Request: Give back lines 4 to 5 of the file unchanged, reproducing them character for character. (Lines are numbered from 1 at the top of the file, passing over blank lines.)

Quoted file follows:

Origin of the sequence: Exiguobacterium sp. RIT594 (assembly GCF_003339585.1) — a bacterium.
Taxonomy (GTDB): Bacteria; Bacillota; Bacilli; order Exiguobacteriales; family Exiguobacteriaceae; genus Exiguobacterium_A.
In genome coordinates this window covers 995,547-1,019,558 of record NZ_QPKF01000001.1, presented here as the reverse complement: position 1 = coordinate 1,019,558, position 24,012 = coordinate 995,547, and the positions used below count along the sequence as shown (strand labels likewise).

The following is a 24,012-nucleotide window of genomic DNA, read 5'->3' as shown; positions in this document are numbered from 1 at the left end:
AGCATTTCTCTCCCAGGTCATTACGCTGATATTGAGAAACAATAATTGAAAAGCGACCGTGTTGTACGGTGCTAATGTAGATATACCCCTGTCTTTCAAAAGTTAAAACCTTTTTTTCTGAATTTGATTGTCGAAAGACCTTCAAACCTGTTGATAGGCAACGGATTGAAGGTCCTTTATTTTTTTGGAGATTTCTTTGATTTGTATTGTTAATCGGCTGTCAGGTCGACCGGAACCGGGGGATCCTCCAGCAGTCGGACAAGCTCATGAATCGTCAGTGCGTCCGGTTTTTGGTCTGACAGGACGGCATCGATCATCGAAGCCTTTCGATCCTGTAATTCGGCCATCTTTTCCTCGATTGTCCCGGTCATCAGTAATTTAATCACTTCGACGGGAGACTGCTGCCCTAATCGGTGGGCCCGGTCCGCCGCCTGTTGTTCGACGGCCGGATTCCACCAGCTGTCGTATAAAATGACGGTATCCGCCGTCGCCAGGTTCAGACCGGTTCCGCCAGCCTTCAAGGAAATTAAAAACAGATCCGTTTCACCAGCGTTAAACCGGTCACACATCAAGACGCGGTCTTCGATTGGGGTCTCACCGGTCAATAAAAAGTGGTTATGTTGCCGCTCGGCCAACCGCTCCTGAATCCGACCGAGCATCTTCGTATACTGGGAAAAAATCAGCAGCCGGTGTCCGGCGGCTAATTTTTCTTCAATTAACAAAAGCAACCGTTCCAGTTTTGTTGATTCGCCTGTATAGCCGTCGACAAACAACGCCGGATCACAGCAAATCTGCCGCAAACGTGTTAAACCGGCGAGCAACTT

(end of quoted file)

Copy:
The following is a 24,012-nucleotide window of genomic DNA, read 5'->3' as shown; positions in this document are numbered from 1 at the left end:
AGCATTTCTCTCCCAGGTCATTACGCTGATATTGAGAAACAATAATTGAAAAGCGACCGTGTTGTACGGTGCTAATGTAGATATACCCCTGTCTTTCAAAAGTTAAAACCTTTTTTTCTGAATTTGATTGTCGAAAGACCTTCAAACCTGTTGATAGGCAACGGATTGAAGGTCCTTTATTTTTTTGGAGATTTCTTTGATTTGTATTGTTAATCGGCTGTCAGGTCGACCGGAACCGGGGGATCCTCCAGCAGTCGGACAAGCTCATGAATCGTCAGTGCGTCCGGTTTTTGGTCTGACAGGACGGCATCGATCATCGAAGCCTTTCGATCCTGTAATTCGGCCATCTTTTCCTCGATTGTCCCGGTCATCAGTAATTTAATCACTTCGACGGGAGACTGCTGCCCTAATCGGTGGGCCCGGTCCGCCGCCTGTTGTTCGACGGCCGGATTCCACCAGCTGTCGTATAAAATGACGGTATCCGCCGTCGCCAGGTTCAGACCGGTTCCGCCAGCCTTCAAGGAAATTAAAAACAGATCCGTTTCACCAGCGTTAAACCGGTCACACATCAAGACGCGGTCTTCGATTGGGGTCTCACCGGTCAATAAAAAGTGGTTATGTTGCCGCTCGGCCAACCGCTCCTGAATCCGACCGAGCATCTTCGTATACTGGGAAAAAATCAGCAGCCGGTGTCCGGCGGCTAATTTTTCTTCAATTAACAAAAGCAACCGTTCCAGTTTTGTTGATTCGCCTGTATAGCCGTCGACAAACAACGCCGGATCACAGCAAATCTGCCGCAAACGTGTTAAACCGGCGAGCAACTT